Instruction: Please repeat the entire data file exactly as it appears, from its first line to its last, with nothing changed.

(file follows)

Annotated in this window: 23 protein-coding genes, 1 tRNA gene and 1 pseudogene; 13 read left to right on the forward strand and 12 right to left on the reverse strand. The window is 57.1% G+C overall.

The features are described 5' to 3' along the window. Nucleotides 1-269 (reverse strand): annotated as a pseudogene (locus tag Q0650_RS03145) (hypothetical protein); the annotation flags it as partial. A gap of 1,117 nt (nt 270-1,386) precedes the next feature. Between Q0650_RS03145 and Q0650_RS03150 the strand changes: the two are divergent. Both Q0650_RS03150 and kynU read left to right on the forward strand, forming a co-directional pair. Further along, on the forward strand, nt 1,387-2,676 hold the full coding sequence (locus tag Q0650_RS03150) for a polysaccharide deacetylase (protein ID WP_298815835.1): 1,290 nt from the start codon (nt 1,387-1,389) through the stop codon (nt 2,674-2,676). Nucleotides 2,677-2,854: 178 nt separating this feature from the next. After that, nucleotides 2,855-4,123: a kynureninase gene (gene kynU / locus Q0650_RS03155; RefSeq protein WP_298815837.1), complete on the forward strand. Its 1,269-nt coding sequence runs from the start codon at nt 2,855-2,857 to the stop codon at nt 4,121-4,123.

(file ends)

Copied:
Annotated in this window: 23 protein-coding genes, 1 tRNA gene and 1 pseudogene; 13 read left to right on the forward strand and 12 right to left on the reverse strand. The window is 57.1% G+C overall.

The features are described 5' to 3' along the window. Nucleotides 1-269 (reverse strand): annotated as a pseudogene (locus tag Q0650_RS03145) (hypothetical protein); the annotation flags it as partial. A gap of 1,117 nt (nt 270-1,386) precedes the next feature. Between Q0650_RS03145 and Q0650_RS03150 the strand changes: the two are divergent. Both Q0650_RS03150 and kynU read left to right on the forward strand, forming a co-directional pair. Further along, on the forward strand, nt 1,387-2,676 hold the full coding sequence (locus tag Q0650_RS03150) for a polysaccharide deacetylase (protein ID WP_298815835.1): 1,290 nt from the start codon (nt 1,387-1,389) through the stop codon (nt 2,674-2,676). Nucleotides 2,677-2,854: 178 nt separating this feature from the next. After that, nucleotides 2,855-4,123: a kynureninase gene (gene kynU / locus Q0650_RS03155; RefSeq protein WP_298815837.1), complete on the forward strand. Its 1,269-nt coding sequence runs from the start codon at nt 2,855-2,857 to the stop codon at nt 4,121-4,123.